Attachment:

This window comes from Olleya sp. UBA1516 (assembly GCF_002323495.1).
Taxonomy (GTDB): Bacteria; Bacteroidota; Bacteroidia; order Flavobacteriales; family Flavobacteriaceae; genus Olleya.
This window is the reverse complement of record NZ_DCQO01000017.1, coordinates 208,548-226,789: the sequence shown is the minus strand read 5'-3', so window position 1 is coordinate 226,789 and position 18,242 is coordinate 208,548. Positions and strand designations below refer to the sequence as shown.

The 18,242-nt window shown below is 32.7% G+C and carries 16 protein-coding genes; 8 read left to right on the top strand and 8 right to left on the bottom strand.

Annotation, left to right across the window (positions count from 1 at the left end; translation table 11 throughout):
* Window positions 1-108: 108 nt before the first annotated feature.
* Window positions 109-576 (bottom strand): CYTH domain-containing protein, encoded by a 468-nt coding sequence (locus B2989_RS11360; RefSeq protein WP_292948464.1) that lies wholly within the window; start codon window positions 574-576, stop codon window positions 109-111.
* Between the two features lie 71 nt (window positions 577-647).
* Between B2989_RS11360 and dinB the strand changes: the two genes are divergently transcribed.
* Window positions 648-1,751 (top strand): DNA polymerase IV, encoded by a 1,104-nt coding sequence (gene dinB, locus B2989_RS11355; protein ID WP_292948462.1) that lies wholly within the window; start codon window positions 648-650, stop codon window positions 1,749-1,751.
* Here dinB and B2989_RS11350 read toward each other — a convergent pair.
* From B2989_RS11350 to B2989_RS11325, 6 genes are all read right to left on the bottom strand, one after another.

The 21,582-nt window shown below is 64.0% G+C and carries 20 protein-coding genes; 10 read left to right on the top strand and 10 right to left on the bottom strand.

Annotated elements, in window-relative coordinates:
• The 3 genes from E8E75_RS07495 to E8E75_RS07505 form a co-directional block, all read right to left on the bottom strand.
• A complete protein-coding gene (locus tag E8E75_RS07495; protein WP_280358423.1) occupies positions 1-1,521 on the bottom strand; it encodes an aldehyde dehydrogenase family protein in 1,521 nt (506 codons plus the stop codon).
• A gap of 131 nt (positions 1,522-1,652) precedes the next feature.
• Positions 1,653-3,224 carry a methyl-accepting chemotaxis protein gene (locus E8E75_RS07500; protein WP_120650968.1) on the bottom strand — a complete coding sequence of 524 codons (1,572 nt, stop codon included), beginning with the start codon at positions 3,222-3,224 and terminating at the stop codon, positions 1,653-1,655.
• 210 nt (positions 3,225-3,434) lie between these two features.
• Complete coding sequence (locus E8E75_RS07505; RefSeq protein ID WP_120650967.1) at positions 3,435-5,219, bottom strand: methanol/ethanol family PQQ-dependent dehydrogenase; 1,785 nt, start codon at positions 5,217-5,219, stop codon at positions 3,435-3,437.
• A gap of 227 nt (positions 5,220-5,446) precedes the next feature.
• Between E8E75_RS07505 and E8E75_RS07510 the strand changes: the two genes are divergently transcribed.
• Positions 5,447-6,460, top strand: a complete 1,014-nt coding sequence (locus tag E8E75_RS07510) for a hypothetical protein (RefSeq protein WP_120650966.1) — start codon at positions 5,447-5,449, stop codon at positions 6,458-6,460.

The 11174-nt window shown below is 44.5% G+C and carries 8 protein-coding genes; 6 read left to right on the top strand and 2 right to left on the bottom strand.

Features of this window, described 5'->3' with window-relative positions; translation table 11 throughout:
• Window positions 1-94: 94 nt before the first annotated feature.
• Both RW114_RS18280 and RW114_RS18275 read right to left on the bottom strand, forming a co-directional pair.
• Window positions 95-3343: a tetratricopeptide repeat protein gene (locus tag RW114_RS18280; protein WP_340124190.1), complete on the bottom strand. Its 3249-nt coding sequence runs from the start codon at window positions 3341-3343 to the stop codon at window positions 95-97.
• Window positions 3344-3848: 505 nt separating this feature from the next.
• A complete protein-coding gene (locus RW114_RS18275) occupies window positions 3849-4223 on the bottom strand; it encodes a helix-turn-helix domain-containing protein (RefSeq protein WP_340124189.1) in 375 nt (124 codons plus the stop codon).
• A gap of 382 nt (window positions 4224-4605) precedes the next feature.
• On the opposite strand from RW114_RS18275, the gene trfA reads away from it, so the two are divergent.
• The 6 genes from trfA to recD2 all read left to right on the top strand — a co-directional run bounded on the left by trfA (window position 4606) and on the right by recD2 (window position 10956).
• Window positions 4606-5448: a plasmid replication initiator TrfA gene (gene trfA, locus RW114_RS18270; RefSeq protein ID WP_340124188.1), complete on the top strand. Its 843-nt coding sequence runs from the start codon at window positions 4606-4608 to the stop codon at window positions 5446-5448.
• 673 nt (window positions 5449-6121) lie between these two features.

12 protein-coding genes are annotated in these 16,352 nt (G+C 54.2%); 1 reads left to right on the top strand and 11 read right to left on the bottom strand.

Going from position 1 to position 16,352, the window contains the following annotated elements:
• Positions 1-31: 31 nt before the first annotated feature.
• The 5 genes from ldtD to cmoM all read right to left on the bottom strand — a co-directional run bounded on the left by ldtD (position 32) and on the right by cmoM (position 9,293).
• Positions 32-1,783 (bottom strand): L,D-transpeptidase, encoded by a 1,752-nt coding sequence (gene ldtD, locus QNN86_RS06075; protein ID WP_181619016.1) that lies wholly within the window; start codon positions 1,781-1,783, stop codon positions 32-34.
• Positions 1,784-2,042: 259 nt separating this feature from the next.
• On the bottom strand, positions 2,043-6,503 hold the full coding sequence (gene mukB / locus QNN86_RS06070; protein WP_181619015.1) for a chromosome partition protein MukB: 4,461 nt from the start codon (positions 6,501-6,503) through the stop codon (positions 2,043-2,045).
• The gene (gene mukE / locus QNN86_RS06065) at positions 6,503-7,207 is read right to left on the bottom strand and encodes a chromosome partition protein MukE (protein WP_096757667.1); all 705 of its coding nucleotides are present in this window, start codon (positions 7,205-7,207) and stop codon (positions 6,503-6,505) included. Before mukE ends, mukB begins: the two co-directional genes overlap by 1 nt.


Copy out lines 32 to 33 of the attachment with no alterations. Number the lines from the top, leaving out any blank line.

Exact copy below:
• On the opposite strand from RW114_RS18275, the gene trfA reads away from it, so the two are divergent.
• The 6 genes from trfA to recD2 all read left to right on the top strand — a co-directional run bounded on the left by trfA (window position 4606) and on the right by recD2 (window position 10956).